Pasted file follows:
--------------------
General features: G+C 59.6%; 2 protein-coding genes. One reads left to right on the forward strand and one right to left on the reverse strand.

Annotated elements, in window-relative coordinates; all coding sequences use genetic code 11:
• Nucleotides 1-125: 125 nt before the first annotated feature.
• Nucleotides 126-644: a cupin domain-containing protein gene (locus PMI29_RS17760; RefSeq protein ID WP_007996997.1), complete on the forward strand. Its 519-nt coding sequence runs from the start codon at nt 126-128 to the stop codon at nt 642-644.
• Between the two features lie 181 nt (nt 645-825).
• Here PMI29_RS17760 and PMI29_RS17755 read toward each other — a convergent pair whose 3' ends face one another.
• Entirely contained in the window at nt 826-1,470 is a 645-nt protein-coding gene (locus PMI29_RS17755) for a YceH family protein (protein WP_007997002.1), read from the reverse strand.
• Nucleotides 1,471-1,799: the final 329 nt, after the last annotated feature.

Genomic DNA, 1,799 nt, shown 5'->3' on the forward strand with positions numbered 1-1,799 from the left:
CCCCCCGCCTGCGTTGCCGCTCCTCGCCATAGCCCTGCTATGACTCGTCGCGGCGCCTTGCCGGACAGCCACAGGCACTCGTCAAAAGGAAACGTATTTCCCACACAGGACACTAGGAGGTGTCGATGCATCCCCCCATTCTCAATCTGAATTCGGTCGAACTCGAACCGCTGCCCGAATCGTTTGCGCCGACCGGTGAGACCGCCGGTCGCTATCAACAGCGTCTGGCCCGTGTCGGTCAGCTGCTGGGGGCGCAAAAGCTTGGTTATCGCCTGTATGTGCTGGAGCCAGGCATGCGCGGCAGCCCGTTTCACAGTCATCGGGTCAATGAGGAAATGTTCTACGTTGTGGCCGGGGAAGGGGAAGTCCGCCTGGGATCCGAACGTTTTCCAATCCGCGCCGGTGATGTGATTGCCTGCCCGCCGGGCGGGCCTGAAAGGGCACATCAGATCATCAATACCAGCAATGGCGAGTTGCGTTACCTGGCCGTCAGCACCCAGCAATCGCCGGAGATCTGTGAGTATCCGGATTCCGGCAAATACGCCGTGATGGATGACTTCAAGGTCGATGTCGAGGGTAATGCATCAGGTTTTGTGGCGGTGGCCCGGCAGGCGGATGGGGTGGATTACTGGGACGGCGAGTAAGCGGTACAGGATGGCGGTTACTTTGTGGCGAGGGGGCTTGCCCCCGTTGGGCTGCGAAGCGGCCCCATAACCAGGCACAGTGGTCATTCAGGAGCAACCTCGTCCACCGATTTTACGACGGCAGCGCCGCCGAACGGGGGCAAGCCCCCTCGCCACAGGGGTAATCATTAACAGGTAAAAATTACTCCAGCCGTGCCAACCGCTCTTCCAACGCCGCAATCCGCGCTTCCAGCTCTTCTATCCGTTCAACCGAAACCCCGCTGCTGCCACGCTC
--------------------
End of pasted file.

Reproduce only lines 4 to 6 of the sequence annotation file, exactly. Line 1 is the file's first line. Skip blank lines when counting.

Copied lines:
• Nucleotides 126-644: a cupin domain-containing protein gene (locus PMI29_RS17760; RefSeq protein ID WP_007996997.1), complete on the forward strand. Its 519-nt coding sequence runs from the start codon at nt 126-128 to the stop codon at nt 642-644.
• Between the two features lie 181 nt (nt 645-825).
• Here PMI29_RS17760 and PMI29_RS17755 read toward each other — a convergent pair whose 3' ends face one another.